This is not a priority but it is so wonderful to pay that extra $15-20 to have a shorter domain name for your wedding website. No guest wants to type in theknot.com/us/wedding/alex-johnson-mark-hudson-2021. Most wedding websites offer a service of a shorter domain name or you can purchase say alexandmark2021.com yourself and have it forwarded to the longer url. From a design perspective, a shorter url is going to look 1000% better on a save the date or invitation. No matter what version you use, triple check that the printed url is correct.
If you have a wedding website that is not password protected, keep in mind that it will likely end up getting indexed by search engines and people can find it by searching for your names. The concern here is less about wedding crashers and more about security. Don’t include your honeymoon dates and be careful about other details you include about yourselves such as phone numbers, email, and pet names (particularly if you use pet names for passwords as a lot of people do). Can’t hurt to be mindful of publicly accessible information! If you are particularly concerned, you can add a password to most wedding websites. The trade-off there is that it will be more cumbersome for guests to access on the go when they don't have the password handy.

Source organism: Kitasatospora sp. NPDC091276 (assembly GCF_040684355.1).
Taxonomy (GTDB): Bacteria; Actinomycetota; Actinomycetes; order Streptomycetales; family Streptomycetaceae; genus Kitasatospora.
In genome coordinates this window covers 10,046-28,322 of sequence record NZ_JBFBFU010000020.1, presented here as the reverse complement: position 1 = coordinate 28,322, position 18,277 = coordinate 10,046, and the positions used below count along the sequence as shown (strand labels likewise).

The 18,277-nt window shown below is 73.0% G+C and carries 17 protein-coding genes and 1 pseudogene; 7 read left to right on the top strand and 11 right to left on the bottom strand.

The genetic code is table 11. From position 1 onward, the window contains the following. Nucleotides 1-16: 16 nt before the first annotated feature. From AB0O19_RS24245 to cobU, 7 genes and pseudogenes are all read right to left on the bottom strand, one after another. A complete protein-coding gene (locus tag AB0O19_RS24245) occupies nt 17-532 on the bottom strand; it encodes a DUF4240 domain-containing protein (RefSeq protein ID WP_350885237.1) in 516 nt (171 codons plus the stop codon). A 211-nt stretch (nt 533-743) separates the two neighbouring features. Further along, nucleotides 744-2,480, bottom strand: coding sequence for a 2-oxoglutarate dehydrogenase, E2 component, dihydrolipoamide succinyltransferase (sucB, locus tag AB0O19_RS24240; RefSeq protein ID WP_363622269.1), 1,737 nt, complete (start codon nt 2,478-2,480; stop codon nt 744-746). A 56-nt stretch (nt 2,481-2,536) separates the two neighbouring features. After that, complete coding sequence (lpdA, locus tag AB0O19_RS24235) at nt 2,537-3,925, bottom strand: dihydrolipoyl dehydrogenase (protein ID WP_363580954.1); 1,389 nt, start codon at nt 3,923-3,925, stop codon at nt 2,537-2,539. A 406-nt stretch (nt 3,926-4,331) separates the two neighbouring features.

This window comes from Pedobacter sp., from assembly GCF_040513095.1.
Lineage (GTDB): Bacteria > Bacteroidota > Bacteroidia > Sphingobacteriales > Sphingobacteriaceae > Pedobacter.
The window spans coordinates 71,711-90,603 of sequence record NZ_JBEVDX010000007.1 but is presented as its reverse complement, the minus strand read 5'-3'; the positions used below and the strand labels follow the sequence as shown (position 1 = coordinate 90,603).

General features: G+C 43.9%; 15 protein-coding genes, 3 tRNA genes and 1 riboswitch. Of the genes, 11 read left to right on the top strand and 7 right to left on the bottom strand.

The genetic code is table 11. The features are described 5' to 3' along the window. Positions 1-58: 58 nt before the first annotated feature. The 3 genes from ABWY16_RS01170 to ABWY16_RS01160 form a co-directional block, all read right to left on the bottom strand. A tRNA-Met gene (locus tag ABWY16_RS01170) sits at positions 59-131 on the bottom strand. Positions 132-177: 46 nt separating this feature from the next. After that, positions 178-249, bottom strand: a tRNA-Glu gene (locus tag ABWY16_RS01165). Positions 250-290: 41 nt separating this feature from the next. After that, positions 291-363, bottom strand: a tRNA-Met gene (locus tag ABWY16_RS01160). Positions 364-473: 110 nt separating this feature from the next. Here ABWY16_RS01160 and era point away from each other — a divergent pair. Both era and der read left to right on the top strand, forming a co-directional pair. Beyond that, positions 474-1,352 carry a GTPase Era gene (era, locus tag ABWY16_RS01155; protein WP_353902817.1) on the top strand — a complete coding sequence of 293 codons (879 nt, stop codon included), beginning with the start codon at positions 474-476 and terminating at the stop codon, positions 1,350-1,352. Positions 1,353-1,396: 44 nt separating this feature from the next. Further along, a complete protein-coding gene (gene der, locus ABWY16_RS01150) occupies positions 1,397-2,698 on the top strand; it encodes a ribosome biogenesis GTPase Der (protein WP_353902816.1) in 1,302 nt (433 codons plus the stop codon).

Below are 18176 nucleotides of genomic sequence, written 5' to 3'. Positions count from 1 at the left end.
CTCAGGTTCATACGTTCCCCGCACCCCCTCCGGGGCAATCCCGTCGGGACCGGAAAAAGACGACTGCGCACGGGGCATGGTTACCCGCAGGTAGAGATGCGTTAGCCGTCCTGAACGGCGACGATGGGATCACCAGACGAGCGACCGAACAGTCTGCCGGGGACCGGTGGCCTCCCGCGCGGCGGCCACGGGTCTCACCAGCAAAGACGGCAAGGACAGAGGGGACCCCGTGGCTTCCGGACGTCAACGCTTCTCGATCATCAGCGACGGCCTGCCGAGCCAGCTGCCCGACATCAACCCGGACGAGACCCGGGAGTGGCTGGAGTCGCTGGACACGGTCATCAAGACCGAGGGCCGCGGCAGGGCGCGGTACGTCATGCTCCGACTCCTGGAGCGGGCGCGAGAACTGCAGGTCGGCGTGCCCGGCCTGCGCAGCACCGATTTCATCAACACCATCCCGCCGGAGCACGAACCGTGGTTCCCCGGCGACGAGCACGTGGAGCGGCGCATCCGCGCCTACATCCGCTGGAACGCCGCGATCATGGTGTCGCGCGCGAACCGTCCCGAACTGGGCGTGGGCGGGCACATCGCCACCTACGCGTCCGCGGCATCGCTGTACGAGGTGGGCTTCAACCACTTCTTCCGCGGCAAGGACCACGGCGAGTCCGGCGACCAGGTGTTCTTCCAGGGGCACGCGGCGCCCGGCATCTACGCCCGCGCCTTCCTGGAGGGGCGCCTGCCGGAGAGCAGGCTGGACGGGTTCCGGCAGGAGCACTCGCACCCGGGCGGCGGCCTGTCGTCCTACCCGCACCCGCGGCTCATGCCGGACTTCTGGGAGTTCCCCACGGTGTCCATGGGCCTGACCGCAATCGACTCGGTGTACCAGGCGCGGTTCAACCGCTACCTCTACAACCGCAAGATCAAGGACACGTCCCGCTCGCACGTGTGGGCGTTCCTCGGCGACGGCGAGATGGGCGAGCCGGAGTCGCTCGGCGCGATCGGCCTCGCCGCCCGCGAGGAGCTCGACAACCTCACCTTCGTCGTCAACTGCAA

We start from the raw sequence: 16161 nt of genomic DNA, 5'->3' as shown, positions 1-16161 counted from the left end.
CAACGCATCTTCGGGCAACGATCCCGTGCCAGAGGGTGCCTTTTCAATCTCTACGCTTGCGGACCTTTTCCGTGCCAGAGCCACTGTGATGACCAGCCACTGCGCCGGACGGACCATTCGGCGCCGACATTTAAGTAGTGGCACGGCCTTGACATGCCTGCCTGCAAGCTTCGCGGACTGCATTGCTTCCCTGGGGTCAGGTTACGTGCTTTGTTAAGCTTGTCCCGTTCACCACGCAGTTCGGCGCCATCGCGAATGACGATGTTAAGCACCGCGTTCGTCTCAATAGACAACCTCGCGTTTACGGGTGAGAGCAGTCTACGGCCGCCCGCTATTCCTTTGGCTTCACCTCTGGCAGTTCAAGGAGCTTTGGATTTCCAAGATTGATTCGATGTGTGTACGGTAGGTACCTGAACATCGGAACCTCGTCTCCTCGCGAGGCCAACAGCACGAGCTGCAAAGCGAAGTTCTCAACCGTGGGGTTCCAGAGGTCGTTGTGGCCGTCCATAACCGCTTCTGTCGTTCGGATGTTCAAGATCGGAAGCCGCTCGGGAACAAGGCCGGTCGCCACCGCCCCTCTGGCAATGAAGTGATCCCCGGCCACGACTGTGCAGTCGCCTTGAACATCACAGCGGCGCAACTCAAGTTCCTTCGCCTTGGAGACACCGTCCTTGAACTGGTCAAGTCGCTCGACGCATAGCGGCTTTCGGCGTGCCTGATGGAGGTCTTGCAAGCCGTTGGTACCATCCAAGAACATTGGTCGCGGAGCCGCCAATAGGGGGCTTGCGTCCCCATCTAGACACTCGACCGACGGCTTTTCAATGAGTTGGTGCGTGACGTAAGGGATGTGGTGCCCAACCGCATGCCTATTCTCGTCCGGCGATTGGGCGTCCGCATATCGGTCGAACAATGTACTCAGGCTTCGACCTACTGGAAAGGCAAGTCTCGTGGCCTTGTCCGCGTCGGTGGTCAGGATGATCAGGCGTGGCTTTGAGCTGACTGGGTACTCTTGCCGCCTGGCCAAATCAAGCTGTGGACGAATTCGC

If possible, have your wedding website as filled out as possible ahead of sending out your save the dates. Don’t forget to include it on your save the date!. Guests may only look at it once while they’re making their initial travel plans. Make sure you have all of the information that they need to make those booking decisions. They may look at it again at the point of receiving the invitations but for most destinations, guests need to have already made their travel arrangements before receiving their wedding invitation. If you have limited time, save some of the items toward the bottom of the list to work on after save the dates have gone out as they are not necessary for guests to know for their planning/booking purposes.
Did you include something on your own wedding website that your guests love or have you seen something on a wedding website as a guest that you thought was great that we did not address here? Shoot us an email, we'd love to add to our list!